Thursday, March 31, 2011

Pride goeth before a fall.

So, we've had a hydraulic leak on our tractor for awhile now.  DH has been busy traveling alot with work, and didn't have time to get to it.  A couple weeks ago, he decreed that no one should use the tractor anymore because the leak had gotten so large.

This past weekend, he finally had time to take off the hydraulic line--a rigid metal one, unfortunately, instead of a nice flexible one.  He said it was a bear to get off and that it obviously was one of the first parts put on during the original tractor assembly:  several other important lines and wires crossed and covered it in various places, and one end fastened under the steel frame that the seat attaches to.

On Monday afternoon, I took the line in to our local farm repair shop to be welded. (Love, love, love the farm repair shop!  They are awesome at welding just about anything under the sun, and creating things with metal.  So glad it hasn't yet become obsolete in my neck of the woods).  They welded it up and I retrieved it on Tuesday.

Then it was up to DH to put the line back on the tractor.  Since I have much skinnier hands and fingers than he does, I was drafted into being his assistant for this particular surgery.  Which took 3.5 hours!!!  To get one stinkin' line fished back over, under, and through all those other pieces, then lined up at exactly the correct angle to be bolted down into place.  It was not a fun 3.5 hours, let me tell you.  I was envisioning divorce papers with "broken tractor" written in the line "Reason For Divorce".

But when it was finally finished, I was so proud to have been a part of the tractor repair.  We'd done it ourselves instead of paying big bucks to have the tractor dealer fix it for us.  Woo hoo!  Add another skill to my resume!

I should know better than to go getting a puffed up head.  Because yesterday my Suburban developed a huge leak in the gas line. And DH has important stuff going on at work today, he can't go in late or take off early.  And he needs the Suburban tomorrow morning for a trip. Pride goeth before a fall.

Wednesday, March 30, 2011

A Little Bit of Mischief

I was recently telling this story to someone and they found it so amusing that I decided even thought it happened over a year ago, I would post it here for your entertainment also.

Early last spring, I was going out to the chicken house mid-day to replace their frozen waterer with fresh, warm water.  It was pretty cold still, and there were snowbanks around the chicken house.  Going in the 'people' door of the coop, out of the corner of my eye I spotted a small black-and-white figure about 8 feet away on the other side of the snowbank.  Luckily, it didn't see me, because I probably wouldn't have smelled very good much longer if it had.

Now, I'd been having trouble recently with critters killing my chickens.  So, I hustled off to the house and retrieved the trusty .22 that is kept ready for critter dispatching.  Returning to the chicken area, I carefully neared the coop, trying to see over the snowbank on the backside of it to see if there was still a striped walking stink bomb in the vicinity. 

There was.  Stepping up into the doorway of the coop for more height and a better angle, I drew a bead on my enemy of the moment.  A squeeze of the trigger and he didn't know what had hit him.  He quickly left this world.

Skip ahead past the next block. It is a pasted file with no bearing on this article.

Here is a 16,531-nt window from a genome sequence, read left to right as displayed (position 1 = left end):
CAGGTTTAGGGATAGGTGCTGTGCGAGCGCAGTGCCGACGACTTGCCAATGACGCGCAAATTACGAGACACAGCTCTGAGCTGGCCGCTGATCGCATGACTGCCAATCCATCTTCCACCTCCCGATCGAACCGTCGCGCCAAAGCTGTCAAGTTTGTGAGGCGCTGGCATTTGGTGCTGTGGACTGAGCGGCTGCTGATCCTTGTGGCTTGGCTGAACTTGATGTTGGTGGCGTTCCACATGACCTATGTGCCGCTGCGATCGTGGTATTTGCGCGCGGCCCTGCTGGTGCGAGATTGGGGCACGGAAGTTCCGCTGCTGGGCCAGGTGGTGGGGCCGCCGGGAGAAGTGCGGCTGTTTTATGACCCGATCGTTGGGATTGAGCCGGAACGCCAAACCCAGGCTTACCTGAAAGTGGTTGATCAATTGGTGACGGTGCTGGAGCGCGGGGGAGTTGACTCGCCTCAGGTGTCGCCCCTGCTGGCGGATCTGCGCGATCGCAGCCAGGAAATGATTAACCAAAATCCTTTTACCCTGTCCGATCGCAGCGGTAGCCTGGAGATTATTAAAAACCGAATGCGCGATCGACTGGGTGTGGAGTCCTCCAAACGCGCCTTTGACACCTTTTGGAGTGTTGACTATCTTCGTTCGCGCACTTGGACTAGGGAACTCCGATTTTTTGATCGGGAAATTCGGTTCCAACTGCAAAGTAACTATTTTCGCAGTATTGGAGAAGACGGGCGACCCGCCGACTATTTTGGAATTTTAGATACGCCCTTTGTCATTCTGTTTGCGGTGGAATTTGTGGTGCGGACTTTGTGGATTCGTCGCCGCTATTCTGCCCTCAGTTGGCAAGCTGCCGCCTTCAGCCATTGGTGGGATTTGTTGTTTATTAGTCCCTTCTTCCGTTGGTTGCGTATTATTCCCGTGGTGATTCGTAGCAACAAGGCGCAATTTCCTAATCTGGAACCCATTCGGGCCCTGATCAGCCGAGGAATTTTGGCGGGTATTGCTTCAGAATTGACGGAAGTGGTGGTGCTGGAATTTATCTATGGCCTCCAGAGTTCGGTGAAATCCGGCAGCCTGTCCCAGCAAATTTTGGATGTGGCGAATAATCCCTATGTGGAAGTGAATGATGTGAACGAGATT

Feeling pretty proud of my marksmanship, glad to have dispatched a potential chicken-killer, and totally amazed that I still smelled good--he hadn't even sprayed when shot--I walked over to examine my vanquished foe.  He still looked to be in perfect shape, even if no longer among the living.  I decided then that with his help, I could have a little fun.

You see, to get into the house from where we park, you have to walk around the backside of the garage (because the garage is full of lumber and various other useful things we don't have room to park the car or truck inside of it).  From there, you can enter the garage and via the garage, the mudroom of the house.  Now, next to the door to get into the garage there, a mound of snow had accumulated from shoveling the sidewalk.

My mischievous mind realized that a dead skunk and a snowbank near the garage door equaled the potential to pull a prank on my husband.  So I propped up Mr. Skunk near the door, on the edge of the snowbank to make it look like he was on his feet exploring the back of the garage.  And I waited for my hubby to come home from work.

Several hours passed, and then a phone call from my DH.
DH:  "I'm home, but I can't come in."
Me:  "Why not?"
DH: "Look out the window."

Going to the window in the dining room that looks out toward the back of the garage, I see my DH, cell phone in hand, with a nervous look on his face, peering around the far corner of the garage.  His body is out of view, just his head and hand in range of my new little buddy.

Me: "Why can't you come in?"
DH:  "Don't you see the skunk?!?"
Me (trying very hard not to laugh): "Oh, he won't hurt you."
DH:  "How do you know?"
Me, totally laughing now: "Because I shot him!"

I wanted to find a taxidermist to properly preserve Mr. Skunk for years of fun (can you imagine taking my little buddy camping with unsuspecting relatives!), but DH vetoed me on that.

Tuesday, March 29, 2011

Frugal Food #1: Tour de Freezer

Frugal food is a topic of interest to many these days.  How do you feed a family affordably without sacrificing quality?  Well, of course first you need to cook rather than purchasing your meals ready to eat!  And then, once you find that cooking isn't all that mysterious and difficult, comes cooking from scratch.  But today, my post is not going to focus on cooking.  It's going to focus on the frugal food tool known as a deep freeze.